Dr HAINES: I'd like to speak further to Ms Ferres Miles about this evaluation, because I think it's really, really important what you're telling us about the return on investment for this community hub model. You just touched on jobs. In regional Australia, we're always looking for new ways to engage with young people and for new opportunities for both skilled and unskilled jobs. I wonder if you could tell us a bit more about your evaluation and your experience—and maybe it's also something Dr Hicks could speak to—around the generation of local jobs.

Ms Ferres Miles : Thank you for the question. I would just draw your attention to some comments I made. In our pilot we generated six direct and 16 indirect jobs, but the key learning was that this was unsustainable in terms of volunteer hours. We really needed to invest more money to fund regional roles in the backbone organisation—the lead, not-for-profit organisation. For our current program, which has seven community power hubs, there are 37 direct jobs and 71 indirect jobs being generated by the program, alongside some Victorian government funded staff. So we believe that our current program is striking a much more sustainable balance of expertise, volunteered time and funded roles.

It's been exciting just recently to see the seven sustainability groups across Victoria advertising all of these fantastic new jobs in their communities. We've heard anecdotally that there's been huge interest, high uptake and—particularly in our current context—some excitement that there are some really exciting jobs for people to apply for their local companies.

Dr Hicks : I would just add the flow-on economic benefits. Because community energy projects are very embedded in their local communities, they're using, as much as possible, local suppliers and local contractors to deliver their projects. That's not always the case, and it's not always possible with large projects. I think that's another aspect in which there are some direct jobs but also some indirect jobs.

Dr HAINES: Thank you so much. I have one final question, for Dr Alden. It's extraordinary: you said before that the work that you're doing in your community, through your local government, is returning around $200 million dollars per year back into your local community, through local generation of energy—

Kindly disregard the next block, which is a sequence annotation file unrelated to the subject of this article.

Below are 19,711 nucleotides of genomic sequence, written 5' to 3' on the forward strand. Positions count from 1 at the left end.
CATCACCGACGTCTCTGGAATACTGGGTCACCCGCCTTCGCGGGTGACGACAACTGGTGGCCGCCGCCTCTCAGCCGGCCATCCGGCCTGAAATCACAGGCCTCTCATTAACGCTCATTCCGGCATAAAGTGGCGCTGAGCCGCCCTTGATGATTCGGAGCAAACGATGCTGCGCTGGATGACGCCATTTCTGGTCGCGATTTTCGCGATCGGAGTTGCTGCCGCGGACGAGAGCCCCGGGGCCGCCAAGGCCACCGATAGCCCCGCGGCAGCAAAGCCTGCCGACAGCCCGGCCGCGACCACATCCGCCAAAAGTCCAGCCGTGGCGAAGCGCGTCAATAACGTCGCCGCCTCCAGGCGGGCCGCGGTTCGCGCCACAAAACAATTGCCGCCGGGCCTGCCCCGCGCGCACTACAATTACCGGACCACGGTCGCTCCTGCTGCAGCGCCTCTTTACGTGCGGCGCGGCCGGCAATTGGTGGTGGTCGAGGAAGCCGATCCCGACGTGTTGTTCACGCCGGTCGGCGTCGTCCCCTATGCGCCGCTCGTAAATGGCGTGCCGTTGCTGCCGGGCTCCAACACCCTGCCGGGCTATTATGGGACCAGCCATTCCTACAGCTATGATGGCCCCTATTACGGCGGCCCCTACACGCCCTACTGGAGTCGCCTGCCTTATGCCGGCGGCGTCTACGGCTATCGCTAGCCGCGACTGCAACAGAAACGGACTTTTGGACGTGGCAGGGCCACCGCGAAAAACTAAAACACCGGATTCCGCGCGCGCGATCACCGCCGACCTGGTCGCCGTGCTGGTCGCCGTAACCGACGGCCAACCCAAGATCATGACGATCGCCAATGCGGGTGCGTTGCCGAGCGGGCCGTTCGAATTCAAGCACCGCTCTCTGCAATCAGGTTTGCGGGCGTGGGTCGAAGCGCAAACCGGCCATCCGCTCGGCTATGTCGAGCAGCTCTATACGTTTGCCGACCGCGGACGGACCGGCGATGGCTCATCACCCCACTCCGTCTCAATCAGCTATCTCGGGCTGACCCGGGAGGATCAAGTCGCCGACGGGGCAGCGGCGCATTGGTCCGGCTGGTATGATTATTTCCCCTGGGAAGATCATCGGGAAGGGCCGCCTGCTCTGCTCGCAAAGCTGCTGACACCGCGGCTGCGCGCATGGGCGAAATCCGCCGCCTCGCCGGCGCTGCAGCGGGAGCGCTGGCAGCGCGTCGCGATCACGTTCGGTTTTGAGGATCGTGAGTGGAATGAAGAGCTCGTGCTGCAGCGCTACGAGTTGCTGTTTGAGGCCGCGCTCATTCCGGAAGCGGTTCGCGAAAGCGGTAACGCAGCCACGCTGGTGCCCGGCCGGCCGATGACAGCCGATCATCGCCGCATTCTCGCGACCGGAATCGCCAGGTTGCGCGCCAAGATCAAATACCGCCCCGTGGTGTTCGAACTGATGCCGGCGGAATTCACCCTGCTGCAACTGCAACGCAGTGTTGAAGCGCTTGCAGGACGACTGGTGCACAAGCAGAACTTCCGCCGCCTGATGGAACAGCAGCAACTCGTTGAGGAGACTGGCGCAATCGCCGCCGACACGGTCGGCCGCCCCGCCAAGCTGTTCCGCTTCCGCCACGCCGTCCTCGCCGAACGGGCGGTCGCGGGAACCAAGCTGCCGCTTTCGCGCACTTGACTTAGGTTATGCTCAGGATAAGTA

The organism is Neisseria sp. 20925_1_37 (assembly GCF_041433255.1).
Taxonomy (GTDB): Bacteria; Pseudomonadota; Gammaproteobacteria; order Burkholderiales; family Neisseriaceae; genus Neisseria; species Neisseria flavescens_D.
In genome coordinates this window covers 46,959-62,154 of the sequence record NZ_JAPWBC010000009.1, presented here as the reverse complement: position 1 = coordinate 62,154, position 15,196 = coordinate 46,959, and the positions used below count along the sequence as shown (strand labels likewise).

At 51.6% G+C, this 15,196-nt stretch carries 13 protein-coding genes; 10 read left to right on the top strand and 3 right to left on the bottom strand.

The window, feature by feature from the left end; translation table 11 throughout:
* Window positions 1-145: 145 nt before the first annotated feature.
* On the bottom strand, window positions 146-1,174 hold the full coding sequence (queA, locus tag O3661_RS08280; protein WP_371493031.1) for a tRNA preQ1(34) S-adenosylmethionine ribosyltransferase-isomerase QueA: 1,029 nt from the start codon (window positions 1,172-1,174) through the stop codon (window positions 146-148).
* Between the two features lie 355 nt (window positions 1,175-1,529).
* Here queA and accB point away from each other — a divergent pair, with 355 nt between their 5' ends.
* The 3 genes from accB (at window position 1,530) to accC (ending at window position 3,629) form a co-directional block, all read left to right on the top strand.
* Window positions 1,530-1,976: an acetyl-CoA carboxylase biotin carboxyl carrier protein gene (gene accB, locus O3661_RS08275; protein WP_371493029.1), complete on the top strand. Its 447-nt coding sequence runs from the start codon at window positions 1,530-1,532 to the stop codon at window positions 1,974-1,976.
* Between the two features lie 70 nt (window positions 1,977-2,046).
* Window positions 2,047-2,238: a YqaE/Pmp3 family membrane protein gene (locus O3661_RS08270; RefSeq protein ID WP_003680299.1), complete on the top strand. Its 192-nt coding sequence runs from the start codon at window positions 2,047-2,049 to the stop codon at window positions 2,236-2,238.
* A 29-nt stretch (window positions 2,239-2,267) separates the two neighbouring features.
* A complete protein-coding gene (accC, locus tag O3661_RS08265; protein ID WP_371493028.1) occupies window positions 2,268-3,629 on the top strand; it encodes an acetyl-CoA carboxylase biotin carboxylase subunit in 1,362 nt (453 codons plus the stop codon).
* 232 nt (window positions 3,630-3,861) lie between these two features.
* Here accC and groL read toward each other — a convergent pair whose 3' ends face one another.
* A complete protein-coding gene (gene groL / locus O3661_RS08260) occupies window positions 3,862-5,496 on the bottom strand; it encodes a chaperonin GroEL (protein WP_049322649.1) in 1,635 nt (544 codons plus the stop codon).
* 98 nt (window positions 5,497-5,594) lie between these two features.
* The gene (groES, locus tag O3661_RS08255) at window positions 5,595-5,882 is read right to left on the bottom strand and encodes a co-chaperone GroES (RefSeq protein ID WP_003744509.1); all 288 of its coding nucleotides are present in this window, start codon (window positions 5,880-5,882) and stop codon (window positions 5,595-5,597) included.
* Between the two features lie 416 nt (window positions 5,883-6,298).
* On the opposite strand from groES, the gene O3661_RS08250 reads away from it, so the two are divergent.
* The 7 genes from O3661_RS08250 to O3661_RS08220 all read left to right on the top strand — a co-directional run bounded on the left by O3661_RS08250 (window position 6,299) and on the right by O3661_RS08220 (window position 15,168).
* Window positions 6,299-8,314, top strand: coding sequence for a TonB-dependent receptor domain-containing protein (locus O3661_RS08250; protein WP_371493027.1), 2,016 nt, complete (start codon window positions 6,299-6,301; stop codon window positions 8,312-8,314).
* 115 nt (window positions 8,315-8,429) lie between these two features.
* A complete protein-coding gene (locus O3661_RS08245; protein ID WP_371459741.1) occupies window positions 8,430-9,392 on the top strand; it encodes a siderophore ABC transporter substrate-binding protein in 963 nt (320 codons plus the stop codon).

Dr Alden : No, not quite, Helen. It was actually that over $200 million leaves our municipality each year in electricity bills. Our aspiration is to retain that money in our community, with the locally owned renewable energy system.

Dr HAINES: Yes. Thank you. I think that's a really important point, actually. And thank you—I slipped in the way I framed that. Two hundred million dollars per year exiting a rural community is an extraordinary amount of money. What change would retaining that money make to Bendigo? Where do you think that money would be spent locally if it wasn't leaving?

Dr Alden : It filters down into all of those different groups. We've talked about some of the groups that have been able to benefit, and then that filters into those people being able to offer more for activities in the community—if it's a recreation centre, for example. But it also allows for that equity lens to come in, for people who are in social housing. There was a small experimental project, a crowdfunded project with the BSG, and that was for solar PV on social housing. That was very, very successful. So, therefore, we've got the health and environmental benefits, for people who have been able to benefit from those, and obviously there's a warming climate and issues there that we need to be really aware of, so that equity lens is really, really important.

The money will benefit people from a range of businesses as well, of course. Obviously people need to be trained, so there are opportunities there for training organisations to upskill a workforce and then for people to benefit as that money adds value to all our other businesses in the community.

CHAIR: Thank you very much, Councillor, and thank you, Dr Haines. Ladies and gentlemen, we'll draw this to a close. Thank you for your attendance today. If you have been asked to provide any additional information, please forward it to the secretariat. If the committee has any additional questions, on notice, for your response, we'll send them to you via the secretariat. You'll be sent a copy of the transcript of your evidence and will have an opportunity to request corrections to transcription errors. Thank you very much.

Proceed ings suspended from 13:15 to 13 : 51